The journey of writing this article was a reminder of the tension between my old self and new self. My old self was weighed down by others’ expectations and my own insecurities. My new self, however, sought to firmly grasp the truth of who I am: I am appreciated, I am good enough, and I am full of inherent worth. I leaned into my truths and chose to take nurturing actions. Rather than blaming others or internalizing shame, I took responsibility and owned my commitments. I made a healthy assessment of my time and skills and asked trusted mentors for their guidance. And despite my full schedule, I carved out time to spend with my family and peers, whose words of encouragement and support recharged my spirit. All of these actions helped to relieve my stress and enabled me to focus on this task. We are called to live as the new self in Christ, and our restored identity can help us experience increased freedom from stress.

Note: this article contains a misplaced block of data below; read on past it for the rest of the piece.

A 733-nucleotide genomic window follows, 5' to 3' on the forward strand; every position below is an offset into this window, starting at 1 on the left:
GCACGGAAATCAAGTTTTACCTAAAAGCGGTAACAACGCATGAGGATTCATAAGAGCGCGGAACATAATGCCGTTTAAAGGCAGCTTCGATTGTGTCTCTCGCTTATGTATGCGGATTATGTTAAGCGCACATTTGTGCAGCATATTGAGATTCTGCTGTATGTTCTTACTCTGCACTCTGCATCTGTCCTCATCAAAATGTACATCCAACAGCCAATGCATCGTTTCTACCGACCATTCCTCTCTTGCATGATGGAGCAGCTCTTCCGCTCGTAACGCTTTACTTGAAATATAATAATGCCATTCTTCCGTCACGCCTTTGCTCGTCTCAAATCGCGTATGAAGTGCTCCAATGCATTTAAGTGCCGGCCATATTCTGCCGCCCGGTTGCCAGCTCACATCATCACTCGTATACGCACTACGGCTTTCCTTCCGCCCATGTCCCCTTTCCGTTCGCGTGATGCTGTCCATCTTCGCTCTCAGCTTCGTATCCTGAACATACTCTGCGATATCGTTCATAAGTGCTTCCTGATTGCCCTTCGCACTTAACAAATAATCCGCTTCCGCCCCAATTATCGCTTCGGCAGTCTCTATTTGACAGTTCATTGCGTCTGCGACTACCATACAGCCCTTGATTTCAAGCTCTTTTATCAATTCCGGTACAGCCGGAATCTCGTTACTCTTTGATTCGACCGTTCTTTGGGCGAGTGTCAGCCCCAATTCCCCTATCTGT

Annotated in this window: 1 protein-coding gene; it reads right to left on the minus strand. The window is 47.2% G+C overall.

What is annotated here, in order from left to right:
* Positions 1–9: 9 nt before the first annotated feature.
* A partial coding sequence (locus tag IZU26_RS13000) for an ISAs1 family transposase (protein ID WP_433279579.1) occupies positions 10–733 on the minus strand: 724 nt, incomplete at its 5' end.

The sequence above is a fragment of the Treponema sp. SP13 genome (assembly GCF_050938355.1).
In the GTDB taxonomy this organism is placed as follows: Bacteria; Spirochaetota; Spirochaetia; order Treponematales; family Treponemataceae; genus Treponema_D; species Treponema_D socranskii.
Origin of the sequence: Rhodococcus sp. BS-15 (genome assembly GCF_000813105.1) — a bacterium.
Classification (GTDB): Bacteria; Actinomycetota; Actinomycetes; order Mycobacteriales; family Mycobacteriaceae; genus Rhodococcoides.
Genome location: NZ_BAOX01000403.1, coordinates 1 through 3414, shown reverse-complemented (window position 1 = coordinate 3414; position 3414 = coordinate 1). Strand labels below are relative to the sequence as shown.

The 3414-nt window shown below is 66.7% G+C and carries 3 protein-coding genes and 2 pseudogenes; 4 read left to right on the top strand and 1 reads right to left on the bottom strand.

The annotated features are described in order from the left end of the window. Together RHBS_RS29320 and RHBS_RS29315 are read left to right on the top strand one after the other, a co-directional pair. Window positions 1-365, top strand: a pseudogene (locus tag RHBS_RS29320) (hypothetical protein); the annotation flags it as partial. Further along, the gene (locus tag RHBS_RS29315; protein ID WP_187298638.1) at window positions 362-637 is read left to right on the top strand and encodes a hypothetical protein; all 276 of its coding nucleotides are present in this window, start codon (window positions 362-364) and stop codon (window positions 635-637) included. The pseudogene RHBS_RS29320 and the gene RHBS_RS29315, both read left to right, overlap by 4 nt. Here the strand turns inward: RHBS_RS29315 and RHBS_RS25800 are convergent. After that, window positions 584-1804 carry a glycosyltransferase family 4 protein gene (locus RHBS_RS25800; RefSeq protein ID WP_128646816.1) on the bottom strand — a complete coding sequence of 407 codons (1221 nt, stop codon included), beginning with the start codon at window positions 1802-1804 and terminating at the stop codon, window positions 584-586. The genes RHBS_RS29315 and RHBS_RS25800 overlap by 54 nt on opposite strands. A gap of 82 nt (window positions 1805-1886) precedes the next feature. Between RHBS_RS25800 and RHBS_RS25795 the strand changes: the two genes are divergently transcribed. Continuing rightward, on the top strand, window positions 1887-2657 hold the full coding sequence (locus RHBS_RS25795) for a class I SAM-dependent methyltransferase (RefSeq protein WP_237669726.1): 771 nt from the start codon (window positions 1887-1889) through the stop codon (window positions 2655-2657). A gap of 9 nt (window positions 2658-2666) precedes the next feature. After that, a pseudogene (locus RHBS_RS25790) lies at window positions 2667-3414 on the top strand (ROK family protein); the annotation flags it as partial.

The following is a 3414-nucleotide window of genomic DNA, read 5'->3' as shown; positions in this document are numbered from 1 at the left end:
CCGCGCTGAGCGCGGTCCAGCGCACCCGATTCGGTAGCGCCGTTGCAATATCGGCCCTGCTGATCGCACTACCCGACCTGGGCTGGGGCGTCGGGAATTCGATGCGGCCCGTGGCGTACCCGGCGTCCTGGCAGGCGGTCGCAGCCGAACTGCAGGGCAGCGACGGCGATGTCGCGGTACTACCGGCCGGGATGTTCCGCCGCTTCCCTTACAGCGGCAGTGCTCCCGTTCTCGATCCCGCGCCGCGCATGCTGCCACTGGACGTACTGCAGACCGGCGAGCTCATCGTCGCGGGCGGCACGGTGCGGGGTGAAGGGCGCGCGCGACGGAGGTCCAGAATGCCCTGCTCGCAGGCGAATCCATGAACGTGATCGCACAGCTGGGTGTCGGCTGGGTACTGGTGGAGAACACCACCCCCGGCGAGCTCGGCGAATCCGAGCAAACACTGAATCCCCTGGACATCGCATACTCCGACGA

1. Archibald Hart, Adrenaline and Stress (W Pub Group, 1991), 105.
2. Terry D. Hargrave and Franz Pfitzer, Restoration Therapy: Understanding and Guiding Healing in Marriage and Family Therapy (Routledge, 2011).
3. Christina Maslach and Michael Leiter, The Truth about Burnout (Jossey-Bass, 2000), 24.
4. Cameron Lee and Kurt Fredrickson, That Their Work Will Be a Joy: Understanding and Coping with the Challenges of Pastoral Ministry (Cascade, 2012), 40.
5. Henri Nouwen, The Inner Voice of Love (Doubleday, 1998), 70-71.
6. To read more about this, see Terry Hargrave and Sharon Hargrave, “Restoring Identity” in FULLER magazine Issue #6, 40–43.
7. The training to be a therapist has an embedded system of live supervision, which invites regular monitoring of therapeutic skills as well as constructive feedback. I think other helping professions could benefit from such a system to normalize the experience of seeking and receiving feedback.
8. Much gratitude to Sharon Hargrave and Cameron Lee for their insightful feedback.